Everyone has an answer. Of course they do. In the face of the incomprehensible, what choice do you have? Without meaning we’re fucked. If there’s no meaning to be had, you’d better make some, and fast.

‘Man created God. Marx will tell you that. We just felt the need to personify Fate.’

She was a bit of a self-styled mystic this girl. She had it all figured out.

‘If I hadn’t gone to that party, we would never have met. It’s like it was supposed to happen.’

I don’t have the heart to tell her it’s called cause and effect. We covered it in second year physics. In a closed system it’s possible to predict the outcome of any event. The past is a closed system. Or to put it another way: in hindsight, you can draw any fucking conclusion you want. Like how we were meant to be together. Or how we were both lonely and at the time we thought that was worse than being with someone you have nothing in common with.

‘My psychic predicted I was going to meet someone like you.’

A man, most likely. What were the chances?

According to my palm, according to her, I’m going to live for a long time. But I’ll always be searching for happiness. The tarot cards are even better.

‘The Queen of Cups. There’s a woman in your life who is nurturing, caring and sensitive. A beacon of light.’

I don’t say anything.

‘Someone who can draw out your suffering with her sensitivity.’

She’s positively preening. The cards are telling her what she already knew – how she can heal me and fix me and chase out of my aura all these demons she thinks I have. Except from where I’m sat, opposite her, the card is inverted. I know what that means too – I looked all this shit up after the last time. The queen is an emotional wreck: manipulative, vindictive, fighting a losing battle with her self-esteem. If she convinces me I’m damaged, I’ll never leave her. I’ll listen to everything she says and do everything she says because without her I have no answers and no cure. The cards are telling me what I already know as well: that it all depends on how you look at it. That opposing things can both be true at precisely the same time. Nothing is mutually exclusive. And nothing is ever that simple.

‘I’m working on your star chart.’

Jesus Christ, I’m tied to a defining moment as well now. Is nothing my own?

‘It’ll help you understand yourself better.’

Such a shame I understand myself so well already. I did it the old fashioned way: by fucking up and working out what I needed to put right as I went along. Forget destiny, forget everyone else who was born on the fourth of May 1967 – the hard truth is you need to take responsibility for yourself. If you’re an arsehole, get over it. Or deal with it. Or change it. You’ve got nothing to blame but yourself.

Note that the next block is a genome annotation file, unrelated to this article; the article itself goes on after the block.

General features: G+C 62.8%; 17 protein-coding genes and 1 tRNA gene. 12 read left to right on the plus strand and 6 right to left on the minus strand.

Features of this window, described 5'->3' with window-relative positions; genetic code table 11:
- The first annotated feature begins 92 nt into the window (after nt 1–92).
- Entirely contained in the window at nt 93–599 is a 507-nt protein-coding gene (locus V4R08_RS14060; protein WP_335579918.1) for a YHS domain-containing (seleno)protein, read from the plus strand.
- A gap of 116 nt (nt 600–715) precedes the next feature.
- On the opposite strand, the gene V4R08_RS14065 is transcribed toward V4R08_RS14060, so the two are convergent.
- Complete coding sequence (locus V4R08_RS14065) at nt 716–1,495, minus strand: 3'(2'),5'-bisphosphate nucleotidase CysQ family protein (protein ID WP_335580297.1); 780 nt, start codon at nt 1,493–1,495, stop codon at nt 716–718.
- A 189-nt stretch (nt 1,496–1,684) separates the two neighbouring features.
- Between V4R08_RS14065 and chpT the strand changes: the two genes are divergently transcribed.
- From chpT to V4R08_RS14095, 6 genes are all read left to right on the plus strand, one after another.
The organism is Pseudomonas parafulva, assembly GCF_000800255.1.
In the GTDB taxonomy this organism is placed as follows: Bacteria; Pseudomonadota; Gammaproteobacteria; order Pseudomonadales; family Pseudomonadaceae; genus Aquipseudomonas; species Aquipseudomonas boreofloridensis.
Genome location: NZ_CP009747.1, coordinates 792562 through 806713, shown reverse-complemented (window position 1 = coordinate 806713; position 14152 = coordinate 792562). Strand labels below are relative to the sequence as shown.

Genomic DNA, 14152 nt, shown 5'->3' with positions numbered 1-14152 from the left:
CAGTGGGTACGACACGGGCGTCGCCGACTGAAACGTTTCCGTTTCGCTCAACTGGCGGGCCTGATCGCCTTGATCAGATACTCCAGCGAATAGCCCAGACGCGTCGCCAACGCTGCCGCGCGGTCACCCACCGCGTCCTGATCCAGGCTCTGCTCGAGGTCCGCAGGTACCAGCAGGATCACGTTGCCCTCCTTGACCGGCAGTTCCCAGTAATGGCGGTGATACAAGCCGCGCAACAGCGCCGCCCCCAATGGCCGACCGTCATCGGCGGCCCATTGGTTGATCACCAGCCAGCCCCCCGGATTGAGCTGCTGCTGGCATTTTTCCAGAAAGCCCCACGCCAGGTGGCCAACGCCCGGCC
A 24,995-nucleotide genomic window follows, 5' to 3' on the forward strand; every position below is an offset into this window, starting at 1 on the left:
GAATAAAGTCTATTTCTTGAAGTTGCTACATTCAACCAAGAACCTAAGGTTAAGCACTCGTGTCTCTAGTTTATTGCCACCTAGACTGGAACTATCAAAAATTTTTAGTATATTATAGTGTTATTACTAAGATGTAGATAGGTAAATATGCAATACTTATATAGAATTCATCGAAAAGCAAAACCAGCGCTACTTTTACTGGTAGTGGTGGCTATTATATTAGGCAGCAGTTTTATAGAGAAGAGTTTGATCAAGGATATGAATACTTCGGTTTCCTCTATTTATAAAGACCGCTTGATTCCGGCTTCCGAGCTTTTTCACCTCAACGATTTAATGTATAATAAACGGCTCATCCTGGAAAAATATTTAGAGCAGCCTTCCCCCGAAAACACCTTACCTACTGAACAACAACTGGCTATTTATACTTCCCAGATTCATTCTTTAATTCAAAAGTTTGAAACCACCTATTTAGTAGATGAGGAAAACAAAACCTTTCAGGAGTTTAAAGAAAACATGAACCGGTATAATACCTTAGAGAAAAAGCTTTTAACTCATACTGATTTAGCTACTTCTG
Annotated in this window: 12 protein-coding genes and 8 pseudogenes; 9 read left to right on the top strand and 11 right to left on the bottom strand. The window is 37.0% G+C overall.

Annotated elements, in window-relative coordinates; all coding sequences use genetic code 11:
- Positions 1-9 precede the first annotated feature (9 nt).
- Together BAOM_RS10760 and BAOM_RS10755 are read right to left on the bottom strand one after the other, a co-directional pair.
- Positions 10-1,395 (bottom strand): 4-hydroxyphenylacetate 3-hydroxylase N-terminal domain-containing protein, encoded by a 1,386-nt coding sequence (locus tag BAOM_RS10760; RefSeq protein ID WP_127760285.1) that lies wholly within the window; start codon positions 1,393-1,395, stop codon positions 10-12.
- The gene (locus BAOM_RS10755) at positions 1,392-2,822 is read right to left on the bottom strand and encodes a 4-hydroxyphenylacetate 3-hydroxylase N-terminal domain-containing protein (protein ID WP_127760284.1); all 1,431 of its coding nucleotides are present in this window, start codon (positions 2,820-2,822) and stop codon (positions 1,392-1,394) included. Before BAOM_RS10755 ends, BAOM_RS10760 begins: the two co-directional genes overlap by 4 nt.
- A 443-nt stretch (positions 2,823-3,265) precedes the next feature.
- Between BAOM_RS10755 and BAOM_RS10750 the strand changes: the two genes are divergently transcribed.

‘Did you know you’re an Earth sign?’

I find it hard to care. And I wonder when I stop returning her calls if she’ll figure it all happened for a reason.

And here’s the song, which didn’t inspire this at all – just the title did. But I like it, so here it is anyway…

Unplugged (Lazarus Remix) – 7″ Fiction

This is a bit of an experiment. I wanted to do a remix of a story to put on the B-Side of a piece of 7″ fiction to mimic the way record companies like to fill up space with not-really-new material. But I had no idea how to do it. Until, that is, I stumbled upon this on Jeff Noon’s website: Dub Fiction/Remixing Narrative. It’s well worth a read if you have the time.

So I used some of the ideas here, but maybe not all of them. I wanted the remix of Unplugged to be recognisably the same story as the original. So I retained some of the text – probably more than Noon proposes you do. And I retained the basic structure. But I did use a text randomiser to mix up my metaphors a bit. And then I reworked a lot of sentences, and added some new phrases, to try and get it back to the general sense of what I was going for originally.

Anyway, yeah, the result isn’t Dub fiction. But it’s something similar I suppose. (Lazarus, by the way, is the name of the randomiser I used).

Unplugged (Lazarus Remix)

‘There’s someone for everyone.’

I regretted saying it as soon as the words were out of my mouth. I don’t know why I did it. Her loneliness made me uncomfortable I guess – it reminded me too much of my own. We could have talked about it, but no. I hit her instead with a barrage of supersonic platitudes. It was all I had: a mutant folklore; a rain slicked superstition. There’s the truth, the whole truth, and everything but the truth.